Judging from what I saw at a recent congress of the Right Cause party, this political force has much potential. This conclusion is based on two things:
1. This is the first time in years that a relatively large right-wing party has been taken over by a young and energetic leader, economically successful and with far-reaching political ambitions.
I don’t think that [Mikhail] Prokhorov was offered the job by any of the party activists. Rather, it was his own idea to come forward as a candidate, although he may well have asked the Kremlin first.
Prokhorov’s beliefs are quite consistent with the party’s philosophy, and his ideas could earn the party many new supporters. His speech at the congress was precise and it revealed his independent and innovative thinking.
2. The falling approval ratings of the incumbent government and the pro-government United Russia party provide new opportunities for Right Cause. By autumn, as the election campaign gains momentum, it will be clear that the People’s Front is nothing more than a series of boisterous meetings, where the entire Russian population has been enrolled at least twice, a distraction with nothing interesting to offer.
The Front’s prospective tally may not even match United Russia’s, provided the election is not rigged.
The Right Cause party could make a surprising showing amid shrinking voter confidence in other key politicians.
The fact that liberalism is virtually non-existent in Russia’s present political landscape offers yet another advantage. I believe that many of those who support PARNAS (Popular Freedom Party) and Yabloko will eventually choose to cast their ballots for Right Cause.
In fact, the decline of confidence in other parties may prove more instrumental in bringing votes to Right Cause than its own political appeal.
I believe the party will soon emerge as a political force to be reckoned with. I expect it will get into the State Duma with 9-11% of the vote. Serious obstacles will arise only if, instead of playing it safe, the party sets itself on a collision course with the Kremlin. The likelihood of this depends on how much authority the party’s regional branches will receive and how close its ties with the electoral base will be. Vehement opposition may just prompt the Kremlin to try to push the party to the margins using administrative resources, which would make the outcome impossible to predict.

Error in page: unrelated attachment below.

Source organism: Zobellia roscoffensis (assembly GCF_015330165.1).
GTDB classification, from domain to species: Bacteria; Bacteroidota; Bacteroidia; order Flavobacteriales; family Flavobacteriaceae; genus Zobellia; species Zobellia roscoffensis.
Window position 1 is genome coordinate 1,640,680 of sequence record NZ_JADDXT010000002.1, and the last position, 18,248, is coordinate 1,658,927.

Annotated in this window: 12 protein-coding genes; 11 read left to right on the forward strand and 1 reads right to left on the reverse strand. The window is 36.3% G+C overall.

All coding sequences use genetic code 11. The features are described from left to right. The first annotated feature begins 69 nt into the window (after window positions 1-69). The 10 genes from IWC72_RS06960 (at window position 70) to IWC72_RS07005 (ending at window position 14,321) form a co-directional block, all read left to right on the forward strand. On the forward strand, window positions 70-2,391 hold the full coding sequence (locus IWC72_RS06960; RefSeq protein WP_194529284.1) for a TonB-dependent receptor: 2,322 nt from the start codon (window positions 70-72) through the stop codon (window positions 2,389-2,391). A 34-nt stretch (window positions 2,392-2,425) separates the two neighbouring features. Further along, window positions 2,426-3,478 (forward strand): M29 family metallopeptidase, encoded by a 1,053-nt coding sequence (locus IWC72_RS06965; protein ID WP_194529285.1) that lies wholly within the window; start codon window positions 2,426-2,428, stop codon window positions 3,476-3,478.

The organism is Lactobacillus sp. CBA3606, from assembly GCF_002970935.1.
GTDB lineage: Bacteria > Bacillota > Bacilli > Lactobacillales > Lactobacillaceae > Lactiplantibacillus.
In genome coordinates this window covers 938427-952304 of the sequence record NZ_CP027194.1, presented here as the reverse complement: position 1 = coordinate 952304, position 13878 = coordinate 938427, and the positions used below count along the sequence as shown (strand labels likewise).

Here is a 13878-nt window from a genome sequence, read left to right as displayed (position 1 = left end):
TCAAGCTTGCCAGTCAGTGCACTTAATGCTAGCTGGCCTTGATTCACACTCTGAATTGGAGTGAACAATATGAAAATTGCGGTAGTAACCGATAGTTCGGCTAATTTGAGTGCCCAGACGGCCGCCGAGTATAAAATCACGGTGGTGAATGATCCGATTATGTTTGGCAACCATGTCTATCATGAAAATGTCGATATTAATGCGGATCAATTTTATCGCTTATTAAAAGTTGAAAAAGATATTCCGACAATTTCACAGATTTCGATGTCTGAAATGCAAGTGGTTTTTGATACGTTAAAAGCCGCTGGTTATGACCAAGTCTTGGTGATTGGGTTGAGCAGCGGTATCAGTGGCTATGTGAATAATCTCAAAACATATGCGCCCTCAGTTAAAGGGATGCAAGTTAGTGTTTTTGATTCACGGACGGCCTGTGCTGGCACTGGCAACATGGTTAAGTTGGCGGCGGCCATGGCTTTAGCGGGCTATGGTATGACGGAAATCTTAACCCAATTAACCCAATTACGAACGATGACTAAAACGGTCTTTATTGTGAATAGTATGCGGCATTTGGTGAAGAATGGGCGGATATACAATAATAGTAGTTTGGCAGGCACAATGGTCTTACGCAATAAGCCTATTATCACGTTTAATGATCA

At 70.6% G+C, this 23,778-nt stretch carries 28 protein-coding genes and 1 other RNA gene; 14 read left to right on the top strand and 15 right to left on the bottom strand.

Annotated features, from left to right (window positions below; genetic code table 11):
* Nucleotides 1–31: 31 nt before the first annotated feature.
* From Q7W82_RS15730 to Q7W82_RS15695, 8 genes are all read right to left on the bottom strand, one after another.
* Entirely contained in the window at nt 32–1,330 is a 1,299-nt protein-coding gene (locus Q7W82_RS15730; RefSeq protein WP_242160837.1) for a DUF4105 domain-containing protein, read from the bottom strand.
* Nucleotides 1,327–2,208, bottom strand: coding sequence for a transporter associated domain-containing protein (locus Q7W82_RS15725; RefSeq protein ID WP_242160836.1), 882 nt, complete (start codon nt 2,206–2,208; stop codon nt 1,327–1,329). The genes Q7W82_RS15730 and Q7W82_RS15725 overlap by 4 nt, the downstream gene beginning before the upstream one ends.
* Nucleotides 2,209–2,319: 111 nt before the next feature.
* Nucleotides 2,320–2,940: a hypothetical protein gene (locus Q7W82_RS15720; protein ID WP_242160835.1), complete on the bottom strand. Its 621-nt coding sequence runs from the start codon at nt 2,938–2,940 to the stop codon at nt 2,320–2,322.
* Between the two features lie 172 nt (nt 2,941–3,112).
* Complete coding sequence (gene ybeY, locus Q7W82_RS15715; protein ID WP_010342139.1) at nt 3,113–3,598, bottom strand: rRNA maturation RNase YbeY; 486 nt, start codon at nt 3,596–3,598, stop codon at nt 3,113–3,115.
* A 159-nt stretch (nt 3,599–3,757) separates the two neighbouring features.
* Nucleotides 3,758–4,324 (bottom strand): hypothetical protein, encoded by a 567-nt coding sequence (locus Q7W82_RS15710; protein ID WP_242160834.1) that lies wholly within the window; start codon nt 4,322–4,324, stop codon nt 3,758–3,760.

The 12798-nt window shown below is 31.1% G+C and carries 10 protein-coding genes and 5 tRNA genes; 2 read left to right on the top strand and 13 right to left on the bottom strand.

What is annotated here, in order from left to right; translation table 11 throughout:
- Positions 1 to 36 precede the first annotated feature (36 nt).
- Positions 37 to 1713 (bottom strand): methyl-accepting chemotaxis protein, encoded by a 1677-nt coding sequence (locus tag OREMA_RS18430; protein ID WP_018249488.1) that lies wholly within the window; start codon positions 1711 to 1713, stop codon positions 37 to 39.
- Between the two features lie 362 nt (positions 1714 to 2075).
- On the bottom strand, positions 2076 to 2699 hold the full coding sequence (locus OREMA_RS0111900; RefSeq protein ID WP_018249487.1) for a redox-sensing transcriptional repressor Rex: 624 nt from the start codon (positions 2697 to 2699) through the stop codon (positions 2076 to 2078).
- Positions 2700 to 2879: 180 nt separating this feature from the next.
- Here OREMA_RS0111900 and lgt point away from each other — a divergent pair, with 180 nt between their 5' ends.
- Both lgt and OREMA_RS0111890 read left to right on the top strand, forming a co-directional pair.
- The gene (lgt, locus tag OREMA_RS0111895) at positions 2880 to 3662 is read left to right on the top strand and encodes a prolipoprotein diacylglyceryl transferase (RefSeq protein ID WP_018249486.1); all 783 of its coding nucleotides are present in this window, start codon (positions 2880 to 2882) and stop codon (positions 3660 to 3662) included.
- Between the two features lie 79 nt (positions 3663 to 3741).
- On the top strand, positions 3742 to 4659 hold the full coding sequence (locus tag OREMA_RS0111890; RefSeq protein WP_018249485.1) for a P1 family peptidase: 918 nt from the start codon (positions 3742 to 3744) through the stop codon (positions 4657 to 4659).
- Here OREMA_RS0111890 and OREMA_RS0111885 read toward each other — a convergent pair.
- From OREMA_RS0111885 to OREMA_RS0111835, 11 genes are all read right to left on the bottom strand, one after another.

Could Right Cause become Dmitry Medvedev’s party? This depends on whether he needs the support of a political party. Judging from the incumbent president’s recent actions, he is not an independent political player at this point. He hopes to be able to run for a second term, but is waiting for Prime Minister Vladimir Putin and United Russia to agree to his competing on the campaign trail.
In the event of a serious rift between the president and the ruling party Medvedev could turn to Right Cause to seek assistance in developing his economic program.
I believe we’ll see the framework of alignment for the next presidential election once the parliamentary vote is held. Right Cause’s results will be indicative of just how serious and, most importantly, how realistic Medvedev’s reelection dreams are.
As for the party’s economic program, it appears oriented toward the middle class rather than the business community, which is more appropriate.
The main selling points of Mr. Prokhorov’s discourse include freedom from red tape, free creative initiative, and the promotion of the entrepreneurial spirit.
No specific proposals voiced at the congress have been formalized yet, so it is still too early to discuss them.
But it’s already clear that Right Cause will stand to benefit if it positions itself less as a right-wing party, and more as a party that pursues a right, or a just cause – as opposed to the lawlessness and corruption of the ruling elite. To succeed with such a platform, the party should put common sense, not ideology, at the center of its economic programs.
Vladislav Inozemtsev is Doctor of Economics, Director of the Center for Post-Industrial Studies, editor-in-chief of Svobodnaya Mysl magazine